But is another big icy sulk in China’s genuine interests? Its leaders are smart enough to know the answer, but mainland politics and pressures cannot be ignored and tend to dumb-down foreign policies. Just as Nancy Pelosi from Taiwan-diaspora-dense San Francisco would not ever have been elected if her platform endorsed unification, China leader Xi Jinping must watch his steps too. The surface looks calm but that’s just the surface. As the late former U.S. House Speaker Tip O’Neill was known to emphasize, “All politics is local.” Later this year more than 2,000 delegates representing some 90,000,000 Communist Party members from all over China’s vast terrain and many provinces are to convene in Beijing to lend their yeas and very rare nays to presumably pre-determined policies and political figures. At about the same time – it’s quite the coincidence — America will face its semi-annual legislative national elections (along with many important local ones). So November should prove a most interesting (and possibly tense) time for Mr. Xi and President Biden – surely for at least one of these giants.
What the Pelosi-Taiwan caper nails down is that the China-U.S. fire-and-ice-capade involve more than a wretched wrestle over a tiny island officially recognized by a mere handful of countries. What we have is less a clash of civilizations than a disconnect in comprehensions. Wonderful recent work out of the China Center in Beijing, a vital nerve center of the Berggruen Institute, with its global headquarters in Los Angeles, strongly suggests something is grinding away at the two giants besides the classic rising-power conflict of national interests, Peloponnesian style or not.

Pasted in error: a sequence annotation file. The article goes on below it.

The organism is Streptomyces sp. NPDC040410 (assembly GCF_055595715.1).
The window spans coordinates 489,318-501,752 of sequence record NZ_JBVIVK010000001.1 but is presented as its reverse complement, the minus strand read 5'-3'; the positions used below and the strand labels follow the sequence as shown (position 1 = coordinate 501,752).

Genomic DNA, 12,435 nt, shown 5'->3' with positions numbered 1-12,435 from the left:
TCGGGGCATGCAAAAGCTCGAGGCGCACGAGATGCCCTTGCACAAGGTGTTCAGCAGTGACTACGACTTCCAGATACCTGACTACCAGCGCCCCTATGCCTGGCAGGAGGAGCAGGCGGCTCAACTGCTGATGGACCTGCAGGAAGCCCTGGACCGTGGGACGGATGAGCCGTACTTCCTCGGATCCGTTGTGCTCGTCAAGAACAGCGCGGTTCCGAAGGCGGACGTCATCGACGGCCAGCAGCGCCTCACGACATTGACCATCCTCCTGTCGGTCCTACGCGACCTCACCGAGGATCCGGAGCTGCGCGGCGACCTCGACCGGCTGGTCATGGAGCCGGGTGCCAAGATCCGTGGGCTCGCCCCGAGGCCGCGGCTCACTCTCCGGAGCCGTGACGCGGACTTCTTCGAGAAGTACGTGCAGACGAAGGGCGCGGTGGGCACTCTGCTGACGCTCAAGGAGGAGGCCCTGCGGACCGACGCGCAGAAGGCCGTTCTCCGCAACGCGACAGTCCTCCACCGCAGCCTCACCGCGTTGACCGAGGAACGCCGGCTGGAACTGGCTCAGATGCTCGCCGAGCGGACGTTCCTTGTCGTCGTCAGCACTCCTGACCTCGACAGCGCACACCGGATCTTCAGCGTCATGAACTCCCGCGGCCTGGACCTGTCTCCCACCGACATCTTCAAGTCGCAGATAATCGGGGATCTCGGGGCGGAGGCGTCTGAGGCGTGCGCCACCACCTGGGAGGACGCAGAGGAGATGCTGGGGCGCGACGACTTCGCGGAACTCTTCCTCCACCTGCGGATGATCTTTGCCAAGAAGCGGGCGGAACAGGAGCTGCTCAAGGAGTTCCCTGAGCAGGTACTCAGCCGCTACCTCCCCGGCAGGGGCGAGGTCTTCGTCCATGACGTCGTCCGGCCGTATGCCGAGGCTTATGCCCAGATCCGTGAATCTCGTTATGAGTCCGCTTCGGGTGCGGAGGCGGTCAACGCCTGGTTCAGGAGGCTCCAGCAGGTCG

In lucid translation from the original 2021 Chinese language edition, the Institute’s ambitious book ‘Intelligence and Wisdom’ brings together ten experts on technology, artificial intelligence, Confucianism and Daoism in essays designed to prove at least a cut or two above the usual Sino-US commentary. The notable lead essay (How Chinese Philosophers Think About Artificial Intelligence) cries out for questioning conventional dialogues and approaches that don’t seem to get us anywhere. World harmony is obvious not achievable less through concurrence or consensus but requires is to understand that opposites must act in concert. Music composition, for example, requires harmony and transcendence that only superficially seems impossible to achieve (‘punctus contra punctum’), except with an orchestration of independent lines that are blended rather than viewed as inherently disruptive. Concludes Berggruen China Center Director Bing Song in setting out the book’s theme: “Without addressing the root cause of the world’s problems – … ignorance and indulgence in egoist pursuits by human beings – all other efforts would be like ‘drawing water with a bamboo basket’ … in vain.”
Giving the mind of the world a thorough reset before it is lost in new world conflagrations will require listening more to philosophers of harmony, compassion and humanitarian science, rather than buying the sales pitches of the gunrunners of August. Each wanting to have our own way is no way forward. Our future must create a saner global mind through collective mind self-control. We do get that by now, don’t we?
Veteran columnist Tom Plate is Distinguished Scholar of Asian and Asian-American Studies at LMU, a Phi Beta Kappa university, and vice-president of the Pacific Century Institute, both based in Los Angeles. A prior version of this column appeared earlier in the week in the South China Morning Post, to which Plate is a regular contributor.